>>and when the business grants you some "down" time

I am luckier than most there!  I can schedule it pretty much any time with very minimal notice.
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Geert GruwezOracle dbaCommented:
there is an upgrade guide which covers almost all the aspects
here is a link to the contents:
http://docs.oracle.com/cd/E11882_01/server.112/e17222/toc.htm

patching is just a portion of that ... :)
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Geert GruwezOracle dbaCommented:
I am luckier than most there!
> Enjoy that will it lasts ...

my next one: 4 am
so  the next team would have plenty of time for testing ... bleh
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pma111Author Commented:
>That's a risk even with current releases:  How long between the time the vulnerability is found and the time a patch is released and applied?


agree... however, at some point they will release a patch, whereas on 10g they never would..
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pma111Author Commented:
one more to wrap up, is there any way to query a build number? and from their determine if the latest patchsets are missing or not?sometimes there is a specific format used in the build number i.e.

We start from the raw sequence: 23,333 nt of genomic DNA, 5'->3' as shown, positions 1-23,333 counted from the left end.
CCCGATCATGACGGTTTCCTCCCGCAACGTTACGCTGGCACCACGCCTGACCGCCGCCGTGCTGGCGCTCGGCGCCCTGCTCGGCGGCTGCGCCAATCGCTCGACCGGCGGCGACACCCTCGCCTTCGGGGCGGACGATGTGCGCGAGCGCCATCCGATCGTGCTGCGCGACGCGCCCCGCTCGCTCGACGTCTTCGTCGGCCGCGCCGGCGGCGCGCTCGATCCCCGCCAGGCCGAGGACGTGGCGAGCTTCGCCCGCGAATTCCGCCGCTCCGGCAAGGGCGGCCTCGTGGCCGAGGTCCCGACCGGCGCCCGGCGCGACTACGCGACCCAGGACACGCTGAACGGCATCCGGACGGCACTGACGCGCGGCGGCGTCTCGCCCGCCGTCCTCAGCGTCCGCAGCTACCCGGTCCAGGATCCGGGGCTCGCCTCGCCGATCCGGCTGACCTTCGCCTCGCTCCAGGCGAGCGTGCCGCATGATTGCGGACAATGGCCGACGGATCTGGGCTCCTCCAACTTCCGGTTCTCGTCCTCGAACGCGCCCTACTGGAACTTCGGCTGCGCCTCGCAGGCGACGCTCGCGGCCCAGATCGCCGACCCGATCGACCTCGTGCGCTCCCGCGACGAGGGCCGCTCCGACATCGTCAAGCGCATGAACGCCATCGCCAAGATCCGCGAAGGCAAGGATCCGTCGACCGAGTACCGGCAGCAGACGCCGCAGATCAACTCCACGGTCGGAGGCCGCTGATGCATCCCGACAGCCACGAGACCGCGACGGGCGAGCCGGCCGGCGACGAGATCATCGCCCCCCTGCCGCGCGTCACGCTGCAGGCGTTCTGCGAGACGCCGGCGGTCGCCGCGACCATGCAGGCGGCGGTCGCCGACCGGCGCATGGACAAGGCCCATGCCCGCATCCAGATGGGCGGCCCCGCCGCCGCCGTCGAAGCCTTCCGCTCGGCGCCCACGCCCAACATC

version-sp-patch

other software only release bundles as opposed to one-offs so its much easier to keep tabs on.
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Geert GruwezOracle dbaCommented:
> whereas on 10g they never would...
money can do something about that, and a lot of convincing

it's usually cheaper to upgrade
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Geert GruwezOracle dbaCommented:
as slightwv has already said ... it's not really a must to be on the latest patch release
even in companies following sox

for sox, all parties need to agree to apply the patch
that means that all parties need to be informed when there is a patch first,
understand and agree it's necessary to apply it

> if they don't agree it's necessary to apply, then you're still sox compliant
however odd that may be
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slightwv (䄆 Netminder) Commented:
>> and from their determine if the latest patchsets are missing or not?

Only 'major' patches/patchsets change version numbers.  To be honest, I have yet to figure out the reasoning.  For what is 'supposed' to be a minor release can be a full install.

For patches applited with the OPatch utility the utility will report on what has been applied:
opatch lsinventory

Howver, some minor patches just involve file copies to specific folders.  A DLL here, a .??? there...  I don't know how you figure out if those have been applied with any type of reporting.
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pma111Author Commented:
thanks again

is there anything else "risk wise" associated with not keeping up to date with oracle patches, aside from functionality bugs and security bugs?
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slightwv (䄆 Netminder) Commented:
Is lack of new features and possible better performance a 'risk'?

Remember: A minor number say 11.2.0.1 and 11.2.0.2 (just picked them out of the air) can really be a 'major' release with a LOT of new functionality and have major pieces of code rewritten.